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Seven Pounds


This photo won't be giving up any plot points either.
  • This photo won't be giving up any plot points either.

Seven Pounds (PG-13)

Carmike 10, Chapel Hills 15, Cinemark 16, Hollywood Interquest, Tinseltown

Advertisements for Seven Pounds promise ... well, not all that much, actually. In a world where trailers usually give away the entire plot, Sony Pictures has been downright elusive about this one. Maybe we can tell that it's a drama with some tragic elements but we can be sure that Will Smith is the hero.

This is how you know you're dealing with the world's biggest movie star: You can say, "Go see this movie, even if you know nothing about it, because this guy is in it."

Screenwriter Grant Nieporte continues these feint-and-dodge tactics even as the film itself unfolds. The opening scene finds Smith telling a 911 operator that he is about to commit suicide. We then flash to Smith swimming in the ocean up to the porch of a massive home. We see him verbally assaulting a blind telemarketer (Woody Harrelson), and finally learn that his name is Ben Thomas. We see him reciting seven names in a kind of anguished litany. And we see him collecting information from tax files. All very enigmatic. All very unconventional in its looping chronology, and its demand that a viewer pay attention to figure out what's going on.

But it's also another challenge for someone who wants to write about the movie and why it doesn't work without climbing Mount Spoiler. Director Gabriele Muccino (The Pursuit of Happyness) crafts the kind of movie that seems risky and daring until you take a hard look at what it's actually trying to say.

There is, for a while, an intriguing romantic angle to hold our interest. One of the people Ben is "auditing" turns out to be Emily Posa (Rosario Dawson), a young woman with congenital heart disease. She's way behind in her taxes, but it's clear that Ben isn't really interested in her finances. Something else is bubbling up, something that a frightened and lonely Emily latches on to. Dawson plays these scenes perfectly, capturing the anxious, bold steps of a woman who figures she's got nothing to lose. Make this movie about her, and you might really have had something.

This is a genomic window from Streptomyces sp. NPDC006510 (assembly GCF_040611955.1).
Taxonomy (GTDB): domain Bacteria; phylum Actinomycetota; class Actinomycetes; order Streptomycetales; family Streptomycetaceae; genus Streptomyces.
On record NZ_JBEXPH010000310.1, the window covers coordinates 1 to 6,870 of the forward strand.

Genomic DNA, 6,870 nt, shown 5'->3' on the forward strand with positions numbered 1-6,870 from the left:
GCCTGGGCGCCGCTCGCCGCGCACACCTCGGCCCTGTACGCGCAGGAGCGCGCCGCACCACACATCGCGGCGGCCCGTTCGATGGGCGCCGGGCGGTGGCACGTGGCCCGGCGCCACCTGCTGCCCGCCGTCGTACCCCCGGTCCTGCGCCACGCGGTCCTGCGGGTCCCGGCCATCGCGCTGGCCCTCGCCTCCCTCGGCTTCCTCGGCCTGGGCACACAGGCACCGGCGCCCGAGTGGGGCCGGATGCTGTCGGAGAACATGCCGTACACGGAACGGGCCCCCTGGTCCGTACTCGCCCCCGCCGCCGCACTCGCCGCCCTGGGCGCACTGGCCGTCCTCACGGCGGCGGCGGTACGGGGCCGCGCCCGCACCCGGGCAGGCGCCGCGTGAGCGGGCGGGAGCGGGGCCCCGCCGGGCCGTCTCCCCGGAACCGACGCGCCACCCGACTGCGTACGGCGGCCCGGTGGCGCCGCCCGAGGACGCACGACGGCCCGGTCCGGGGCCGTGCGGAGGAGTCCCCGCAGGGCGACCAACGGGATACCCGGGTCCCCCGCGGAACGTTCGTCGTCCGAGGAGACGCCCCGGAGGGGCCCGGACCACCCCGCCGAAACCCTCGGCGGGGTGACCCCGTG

But no, it's about Ben, whose mysterious plotting also brings him into the lives of a single mother (Elpidia Carrillo) with an abusive boyfriend, an ailing hockey coach (Bill Smitrovich) and that aforementioned blind telemarketer. At some point, Ben's plan and the circumstances that led him to it become clear, and then it seems we're expected simply to accept his quest.

At its core, though, Seven Pounds ultimately isn't nearly as risky and daring as it first appears. Instead, it proves to be fairly simple-minded and gutless, a development that the structure hides temporarily because Nieporte conceals a pivotal choice that Ben will have to make. It's almost beside the point that the possible suicide to which Ben refers in the opening may involve an unintentionally hilarious methodology. The film offers as self-evident that one course of action is brave, while another is selfish and it never seriously requires Ben to question whether the exact opposite may actually be true.

But the biggest movie star on the planet can get this kind of movie made, and hire a director whose style gives it added gravitas. Smith is so likeable that ambiguity isn't programmed into how we respond to him. That's the price you pay for having the face that can sell an unknown story. And when you're that guy, maybe no one has the guts to tell you that the story you're pitching isn't quite as uplifting as you'd hoped.

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